In this article, we cover the lifecycle models used by project management to direct the development process.

Secure Development - Programming Languages

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Secure Development - Lifecycle Models

Established engineering disciplines (such as electrical or mechanical) often state that software engineering is not an engineering discipline at all.

They contend that software engineering is a combination of chaotic processes that sometimes manages to create a workable solution. It might not be fair to compare age-old disciplines to those of an industry that’s only a few decades old.

However, the adoption of formalized lifecycle management processes in software development can help to mature the application engineering discipline. Stakeholders often employ project management to implement those lifecycle models and keep development projects on target towards a refined product.


Development frameworks have several activities in common. The names are not necessarily consistent in each model, but the following core activities are essential to the sound development of a system:

Conceptual Definition

This phase of development involves creating the basic concept statement for a system or application. In this very high-level contract that all interested stakeholders agree to the purpose of a project as well as the general requirements.

During all phases of the development process, the concept statement should be referred to in order to avoid getting lost in the details.

Functional Requirements

Once all stakeholders have agreed on the concept, it’s time to start the functional requirement phase. Specific functionalities are listed and how deliverables from the development phase meet these requirements. The three major characteristics of a functional requirement are:

Input The data provided to a function

Behavior The business logic describing what actions the system should take in response to the input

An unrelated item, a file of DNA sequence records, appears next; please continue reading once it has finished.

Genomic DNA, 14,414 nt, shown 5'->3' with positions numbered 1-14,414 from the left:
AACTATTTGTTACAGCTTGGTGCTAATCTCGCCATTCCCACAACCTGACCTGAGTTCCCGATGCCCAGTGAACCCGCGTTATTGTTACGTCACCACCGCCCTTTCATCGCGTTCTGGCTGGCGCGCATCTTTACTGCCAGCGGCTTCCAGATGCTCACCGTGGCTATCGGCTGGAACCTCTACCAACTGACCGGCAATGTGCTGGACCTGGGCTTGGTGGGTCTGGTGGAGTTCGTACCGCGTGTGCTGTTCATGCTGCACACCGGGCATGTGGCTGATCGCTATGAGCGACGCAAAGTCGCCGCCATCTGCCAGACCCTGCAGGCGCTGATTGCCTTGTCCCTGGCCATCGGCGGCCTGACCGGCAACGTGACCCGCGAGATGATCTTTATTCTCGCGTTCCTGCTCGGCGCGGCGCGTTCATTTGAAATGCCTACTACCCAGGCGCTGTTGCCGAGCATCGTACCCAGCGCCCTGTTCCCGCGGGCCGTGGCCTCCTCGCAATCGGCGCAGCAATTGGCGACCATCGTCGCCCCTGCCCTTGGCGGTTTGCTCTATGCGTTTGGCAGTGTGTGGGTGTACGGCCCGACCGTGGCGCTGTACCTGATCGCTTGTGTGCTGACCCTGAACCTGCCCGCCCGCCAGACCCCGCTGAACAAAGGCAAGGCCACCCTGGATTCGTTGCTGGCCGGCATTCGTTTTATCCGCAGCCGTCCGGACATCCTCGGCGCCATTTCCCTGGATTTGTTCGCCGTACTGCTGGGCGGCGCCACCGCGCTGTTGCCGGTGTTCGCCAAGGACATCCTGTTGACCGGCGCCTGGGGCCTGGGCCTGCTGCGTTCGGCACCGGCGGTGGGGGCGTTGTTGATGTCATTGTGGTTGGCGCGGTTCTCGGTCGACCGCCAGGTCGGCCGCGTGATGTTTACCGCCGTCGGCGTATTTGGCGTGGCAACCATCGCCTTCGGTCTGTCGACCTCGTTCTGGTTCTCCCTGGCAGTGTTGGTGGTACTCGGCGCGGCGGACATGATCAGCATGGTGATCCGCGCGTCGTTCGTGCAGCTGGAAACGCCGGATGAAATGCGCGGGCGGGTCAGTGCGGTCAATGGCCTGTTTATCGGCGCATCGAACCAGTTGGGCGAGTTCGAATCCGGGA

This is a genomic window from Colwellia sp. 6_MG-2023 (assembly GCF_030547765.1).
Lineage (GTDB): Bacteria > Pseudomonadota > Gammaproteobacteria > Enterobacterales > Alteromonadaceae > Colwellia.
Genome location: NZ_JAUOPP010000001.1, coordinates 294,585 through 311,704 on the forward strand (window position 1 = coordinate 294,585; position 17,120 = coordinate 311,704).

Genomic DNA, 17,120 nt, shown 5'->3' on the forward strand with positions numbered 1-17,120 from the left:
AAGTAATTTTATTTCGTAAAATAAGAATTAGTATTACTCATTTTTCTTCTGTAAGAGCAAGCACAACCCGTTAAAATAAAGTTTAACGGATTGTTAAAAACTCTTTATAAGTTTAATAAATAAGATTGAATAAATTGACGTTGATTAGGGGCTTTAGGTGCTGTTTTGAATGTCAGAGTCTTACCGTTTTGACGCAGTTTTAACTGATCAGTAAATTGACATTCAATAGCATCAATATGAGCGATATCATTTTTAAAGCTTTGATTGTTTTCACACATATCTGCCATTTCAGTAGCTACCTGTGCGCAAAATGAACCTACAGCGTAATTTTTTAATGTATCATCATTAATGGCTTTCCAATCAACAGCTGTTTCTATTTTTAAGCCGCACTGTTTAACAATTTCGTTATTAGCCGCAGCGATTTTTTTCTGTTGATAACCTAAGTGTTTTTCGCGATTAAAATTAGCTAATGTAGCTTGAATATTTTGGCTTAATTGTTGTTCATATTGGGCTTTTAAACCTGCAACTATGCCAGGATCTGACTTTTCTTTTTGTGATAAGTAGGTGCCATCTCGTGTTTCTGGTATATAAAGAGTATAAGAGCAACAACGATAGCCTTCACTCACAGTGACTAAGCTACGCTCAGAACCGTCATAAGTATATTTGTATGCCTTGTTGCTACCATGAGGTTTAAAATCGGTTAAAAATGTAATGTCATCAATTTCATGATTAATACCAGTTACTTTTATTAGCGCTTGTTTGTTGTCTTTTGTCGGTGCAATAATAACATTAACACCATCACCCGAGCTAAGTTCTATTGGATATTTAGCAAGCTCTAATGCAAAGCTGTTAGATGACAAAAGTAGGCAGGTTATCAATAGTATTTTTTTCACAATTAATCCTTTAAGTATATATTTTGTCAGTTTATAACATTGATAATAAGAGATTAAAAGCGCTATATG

Output The data provided from a function

It’s again very important that all stakeholders agree on the functional requirements document before progressing. The document is used as a checklist to ensure all functional requirements in the testing and evaluation stages.

Security Requirements

Organizations have to ensure that adequate security controls are designed into every system. It’s therefore important to have the definition of such control specifications in the product development lifecycle.

With the conceptual definition and the functional requirements, the security engineers can analyze the system from a their perspective.

Threat modeling on public entry points and the trust boundaries is a great practice to surface the risks to the system. The product team can then mitigate those threats by implementing appropriate measures.

All too often, systems are designed without security planning, and then developers try to retrofit the system with security enhancements. These afterthought improvements do often not fully integrate with the system’s design and can leave gaping vulnerabilities.

Security requirements have to be revisited whenever a significant change is made to the design specifications.

Design Review

With the functional and security specifications, the system designers can start doing their thing. The designers determine exactly how the various parts of the system will interoperate and how the system structure will be laid out.

Once the formal design document is finished, a review meeting will usually be held where all stakeholders ensure that everyone is in agrees with the desired functionality and security.

Code Review

With the blessing of the stakeholders, the software developers can start writing code. Code reviews at various milestones throughout the coding process will ensure that flaws in the code or problems with the data flow are avoided.